At the risk of sounding like one of those ‘Review of the Year’ programmes (you know the sort: they splice together footage of mildly interesting events from the past twelve months and invite d-listers with nothing better to do to tell us how very fascinating/funny/tragic/unacceptable it all was) I’m going to try and summarise my year in writing. For I’ve neglected this blog for six months and, certainly writing-wise, rather a lot has happened.
I’ll start with my writer’s group, WOW (Writers on Wine). For the first half of the year, it was an enormously encouraging way to get stuck into the first big edit of my novel – and an opportunity to read some fabulous work by my contemporaries. Sadly, the WOW members are now somewhat scattered, with Lizzie and I having both moved away from Edinburgh, and I miss those evenings very much – both creatively and socially. However, I hope that one day we can share stories and drinkies once more, and until then I cannot thank my girls enough for giving my novel a good kick up the arse
Yes, I’ve moved from Edinburgh, which was a wrench - a huge wrench, in fact. I lived in Edinburgh for exactly four years, during which I made wonderful friends, had wonderful experiences and, for the first time, felt like a real writer. Yet when I was offered the Literary Consultant job in Geneva (a freelance version of which I have been doing for a year or so beforehand) it came at the perfect time. The UK seems to be full of doom and gloom at the moment, especially in employment terms, so it wasn’t too hard, deciding to escape to the land of Toblerones and cuckoo clocks to be paid to write.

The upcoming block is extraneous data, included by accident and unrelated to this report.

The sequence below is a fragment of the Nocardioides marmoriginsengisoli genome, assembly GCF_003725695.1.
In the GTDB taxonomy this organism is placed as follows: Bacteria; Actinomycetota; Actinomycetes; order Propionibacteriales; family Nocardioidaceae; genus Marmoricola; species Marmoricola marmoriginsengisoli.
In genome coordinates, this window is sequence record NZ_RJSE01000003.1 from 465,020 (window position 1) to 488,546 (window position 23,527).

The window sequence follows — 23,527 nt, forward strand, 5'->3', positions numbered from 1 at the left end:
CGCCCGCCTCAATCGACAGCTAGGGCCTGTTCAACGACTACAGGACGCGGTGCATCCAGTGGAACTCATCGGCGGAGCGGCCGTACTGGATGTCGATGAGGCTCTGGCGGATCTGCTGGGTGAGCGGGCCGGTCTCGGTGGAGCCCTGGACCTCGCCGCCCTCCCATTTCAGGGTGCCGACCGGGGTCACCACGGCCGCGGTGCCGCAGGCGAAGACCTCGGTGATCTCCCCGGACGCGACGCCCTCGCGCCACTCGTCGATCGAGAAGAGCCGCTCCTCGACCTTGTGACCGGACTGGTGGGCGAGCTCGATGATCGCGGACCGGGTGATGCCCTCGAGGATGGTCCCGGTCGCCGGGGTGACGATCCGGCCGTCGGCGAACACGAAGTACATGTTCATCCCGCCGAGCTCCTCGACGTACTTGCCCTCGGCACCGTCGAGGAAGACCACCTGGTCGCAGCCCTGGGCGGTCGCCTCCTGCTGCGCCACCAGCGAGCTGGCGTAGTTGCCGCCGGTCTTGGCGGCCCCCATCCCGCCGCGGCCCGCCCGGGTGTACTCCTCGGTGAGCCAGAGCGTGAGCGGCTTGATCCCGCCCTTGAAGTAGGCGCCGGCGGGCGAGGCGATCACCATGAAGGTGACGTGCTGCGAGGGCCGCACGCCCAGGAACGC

As though I didn’t have enough on my proverbial plate with a new job, the move to a new country and trying to master a new(ish) language (how I can be so criminally bad at French after five years of it at school, I have no idea) I decided to do National Novel Writing Month (NaNoWriMo) again in November. As strange as it might sound, I don’t particularly like the writing part of constructing a story. I love the ideas stage, I enjoy tinkering around with a text once it’s on the screen, I adore scrolling through a lengthy document and marvelling over how many words I’ve written, but actually bashing out the first draft… meh. I can take it or leave it. The advantage of Nano, in which you have to do a ‘barf draft’ of 50,000 words in a month, is that the initial writing part is over nice and quickly. In a year of scribbling that has felt quite serious at times, with editing my novel and doing a Proper Grown Up Writing Job, Nano gave me the opportunity to pen a silly story about dancing, which I thoroughly enjoyed.
So there they are: three steps forward, no steps back. Never one to be completely satisfied, I would have liked to have done something a bit more substantial with my novel… But hey, there’s always next year.